A new language and cultural centre, the Estonian Language House, opened in Tallinn on Wednesday. The aim of the centre, is to help non-native speakers of Estonian to develop their language skills as well as to get a better intro into Estonian culture, with a view to participating in it more fully.
The centre, at 5 Rävala Avenue in central Tallinn, reportedly offers full services in learning Estonian, with practical opportunities to work towards competency in the language, using key language learning methodologies, as well as providing comprehensive guidance on integration into Estonian society.
The centre was opened with an inaugural rining of a school bell, a building tour, and presentations and speeches. Three noted expats in Estonia who have obtained fluency in the language, startup entrepreneur Evgenia Trofimova, standup comic Stewart Johnson (US) and TV cameraman Mustafa Celik (TUR), put their language skills to the test with a ''speed talk'' contest, as part of the event.
Head of the integration foundation Irene Kaosaar said everyone whose native language is not Estonian is welcome at the centre, regardless of their present language skills, and can learn, practice or even simply listen.
"The Estonian Language House is a place where those who wish can get advice, support and practice in the language, which is the basis for finding a common language and a mental space between people of different ethnic backgrounds and native languages," Kaosaar said.
Culture minister Indrek Saar (SDE), said that every speaker of the Estonian language is an important and valuable bearer of our culture, including beyond Estonia's borders.
"The number of speakers of our beautiful language doesn't have to be limited to those who live in Estonia. The goal should be bigger; why not set in motion the words of one of the heads of the Estonian Institute, Mart Meri, whose dream was to boost the number of Estonian speakers globally to 1.5 million, as the next big goal," Mr Saar said.
Not just formal language learning
The current number of native speakers of Estonian worldwide is thought to be a little over a million, about 0.9 million of those in Estonia itself, and the rest in various countries worldwide including the US, Finland, Sweden, Canada, Australia and the Russian Federation. These figures include both recent emigré Estonians, and longer-established ''foreign Estonian'' (Väliseestlased) communities.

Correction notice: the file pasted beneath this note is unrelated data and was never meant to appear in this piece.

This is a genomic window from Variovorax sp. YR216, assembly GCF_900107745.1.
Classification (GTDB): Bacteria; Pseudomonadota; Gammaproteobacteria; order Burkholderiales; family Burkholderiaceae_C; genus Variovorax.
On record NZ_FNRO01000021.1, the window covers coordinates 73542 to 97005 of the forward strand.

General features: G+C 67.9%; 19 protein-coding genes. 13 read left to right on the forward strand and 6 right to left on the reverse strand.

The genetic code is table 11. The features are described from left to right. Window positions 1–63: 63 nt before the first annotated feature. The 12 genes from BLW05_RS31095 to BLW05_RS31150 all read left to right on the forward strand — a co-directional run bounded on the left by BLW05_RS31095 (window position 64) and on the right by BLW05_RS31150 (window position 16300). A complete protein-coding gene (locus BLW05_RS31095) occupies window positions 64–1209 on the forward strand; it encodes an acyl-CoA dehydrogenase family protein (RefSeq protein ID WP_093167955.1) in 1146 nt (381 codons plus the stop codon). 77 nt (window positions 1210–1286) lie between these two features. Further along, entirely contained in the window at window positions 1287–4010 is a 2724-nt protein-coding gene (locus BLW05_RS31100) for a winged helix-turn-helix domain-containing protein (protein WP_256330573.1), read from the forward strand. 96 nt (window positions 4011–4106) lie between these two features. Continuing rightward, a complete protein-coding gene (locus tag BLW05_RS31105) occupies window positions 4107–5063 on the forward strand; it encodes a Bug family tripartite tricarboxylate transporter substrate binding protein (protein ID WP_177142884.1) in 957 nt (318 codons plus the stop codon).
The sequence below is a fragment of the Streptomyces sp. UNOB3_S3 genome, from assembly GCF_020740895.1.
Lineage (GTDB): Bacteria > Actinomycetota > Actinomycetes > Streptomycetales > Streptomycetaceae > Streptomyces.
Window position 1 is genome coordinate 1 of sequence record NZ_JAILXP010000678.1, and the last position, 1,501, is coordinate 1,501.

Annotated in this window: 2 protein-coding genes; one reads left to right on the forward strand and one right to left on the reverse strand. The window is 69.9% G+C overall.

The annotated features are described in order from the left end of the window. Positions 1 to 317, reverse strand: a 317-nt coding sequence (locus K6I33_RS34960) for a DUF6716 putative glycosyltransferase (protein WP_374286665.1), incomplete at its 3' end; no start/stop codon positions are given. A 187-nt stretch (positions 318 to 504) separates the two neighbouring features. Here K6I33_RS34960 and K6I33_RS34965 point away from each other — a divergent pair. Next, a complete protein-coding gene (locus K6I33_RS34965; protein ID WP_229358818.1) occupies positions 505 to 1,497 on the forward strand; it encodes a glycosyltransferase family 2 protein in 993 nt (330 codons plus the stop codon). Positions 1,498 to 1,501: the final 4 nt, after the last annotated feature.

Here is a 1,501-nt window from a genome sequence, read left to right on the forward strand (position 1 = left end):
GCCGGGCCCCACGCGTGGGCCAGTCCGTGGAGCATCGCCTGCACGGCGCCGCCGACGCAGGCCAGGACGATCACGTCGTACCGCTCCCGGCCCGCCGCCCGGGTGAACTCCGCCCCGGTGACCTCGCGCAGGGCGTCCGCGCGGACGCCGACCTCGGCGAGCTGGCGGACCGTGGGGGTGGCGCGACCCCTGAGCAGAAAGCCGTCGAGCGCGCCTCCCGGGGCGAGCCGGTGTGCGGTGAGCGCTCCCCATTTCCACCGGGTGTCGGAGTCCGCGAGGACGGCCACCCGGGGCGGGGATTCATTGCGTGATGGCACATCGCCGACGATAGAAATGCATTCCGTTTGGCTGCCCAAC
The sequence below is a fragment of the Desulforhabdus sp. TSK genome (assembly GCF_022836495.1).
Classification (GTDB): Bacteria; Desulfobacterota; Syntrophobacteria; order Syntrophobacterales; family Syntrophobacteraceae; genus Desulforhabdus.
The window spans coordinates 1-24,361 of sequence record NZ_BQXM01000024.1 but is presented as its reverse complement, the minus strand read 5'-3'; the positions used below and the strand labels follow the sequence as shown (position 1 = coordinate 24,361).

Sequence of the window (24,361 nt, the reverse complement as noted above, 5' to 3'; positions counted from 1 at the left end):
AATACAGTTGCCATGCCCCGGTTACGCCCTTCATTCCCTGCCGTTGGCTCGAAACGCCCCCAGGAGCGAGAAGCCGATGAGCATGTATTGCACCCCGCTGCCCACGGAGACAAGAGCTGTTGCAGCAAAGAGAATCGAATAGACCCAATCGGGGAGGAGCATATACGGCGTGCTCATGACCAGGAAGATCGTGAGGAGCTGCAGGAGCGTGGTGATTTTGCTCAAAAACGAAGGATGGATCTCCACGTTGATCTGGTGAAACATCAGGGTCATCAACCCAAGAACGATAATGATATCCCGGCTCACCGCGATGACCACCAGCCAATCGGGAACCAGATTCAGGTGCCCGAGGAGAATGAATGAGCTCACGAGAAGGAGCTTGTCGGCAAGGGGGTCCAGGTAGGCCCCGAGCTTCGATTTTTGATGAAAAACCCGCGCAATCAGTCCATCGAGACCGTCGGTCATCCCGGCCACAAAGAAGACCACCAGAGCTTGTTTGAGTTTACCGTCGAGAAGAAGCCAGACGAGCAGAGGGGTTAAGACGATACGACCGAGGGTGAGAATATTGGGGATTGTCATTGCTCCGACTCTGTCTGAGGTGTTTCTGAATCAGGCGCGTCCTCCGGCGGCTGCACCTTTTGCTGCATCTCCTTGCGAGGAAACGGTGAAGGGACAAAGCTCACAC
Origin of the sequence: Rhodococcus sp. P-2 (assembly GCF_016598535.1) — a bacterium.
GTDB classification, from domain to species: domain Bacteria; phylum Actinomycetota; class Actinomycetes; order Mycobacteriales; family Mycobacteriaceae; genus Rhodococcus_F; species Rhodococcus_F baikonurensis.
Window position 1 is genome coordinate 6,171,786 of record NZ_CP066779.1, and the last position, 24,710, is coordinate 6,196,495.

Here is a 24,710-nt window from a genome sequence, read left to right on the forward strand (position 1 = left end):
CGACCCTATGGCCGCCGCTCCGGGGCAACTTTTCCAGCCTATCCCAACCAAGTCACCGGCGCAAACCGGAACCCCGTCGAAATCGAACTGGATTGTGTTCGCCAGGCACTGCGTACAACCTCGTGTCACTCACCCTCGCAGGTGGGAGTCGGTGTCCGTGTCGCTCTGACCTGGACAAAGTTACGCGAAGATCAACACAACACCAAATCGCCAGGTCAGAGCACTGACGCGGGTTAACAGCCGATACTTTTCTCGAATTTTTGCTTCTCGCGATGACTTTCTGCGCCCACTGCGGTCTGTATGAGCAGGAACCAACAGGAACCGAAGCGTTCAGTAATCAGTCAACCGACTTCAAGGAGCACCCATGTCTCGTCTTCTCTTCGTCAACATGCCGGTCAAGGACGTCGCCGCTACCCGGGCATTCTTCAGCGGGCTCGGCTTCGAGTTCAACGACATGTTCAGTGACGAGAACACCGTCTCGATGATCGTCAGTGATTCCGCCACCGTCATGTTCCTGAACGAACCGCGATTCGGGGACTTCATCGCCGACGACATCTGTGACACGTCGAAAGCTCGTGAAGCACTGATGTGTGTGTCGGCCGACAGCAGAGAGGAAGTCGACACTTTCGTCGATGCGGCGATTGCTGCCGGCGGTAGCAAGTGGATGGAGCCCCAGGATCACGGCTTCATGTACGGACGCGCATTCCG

Manager of the language house Olga Selistseva said the centres remit went far beyond formal language learning.
"Many of the people who have come to live in Estonia have a passive command of the Estonian language, and it is our goal to offer these people as extensive opportunities as possible to practice their Estonian language. We are planning to organize language cafes, tandem learning and different events that enable language skills to develop fastest," she said, noting that the tandem learning language exchange activities should encourage native speakers of Estonian to the centre who wish to practice another language.
The existing Estonian Language House in the northeastern border town of Narva is also reportedly opening new premises this year.
The Estonian Language Houses are organized by the Integration Foundation and their activity is financed with money from the European Social Fund and by the Estonian Ministry of Culture.
Estonian citizenship requirements include Estonian language skills at B1 level.
The Estonian Language House site is here.
Editor: Andrew Whyte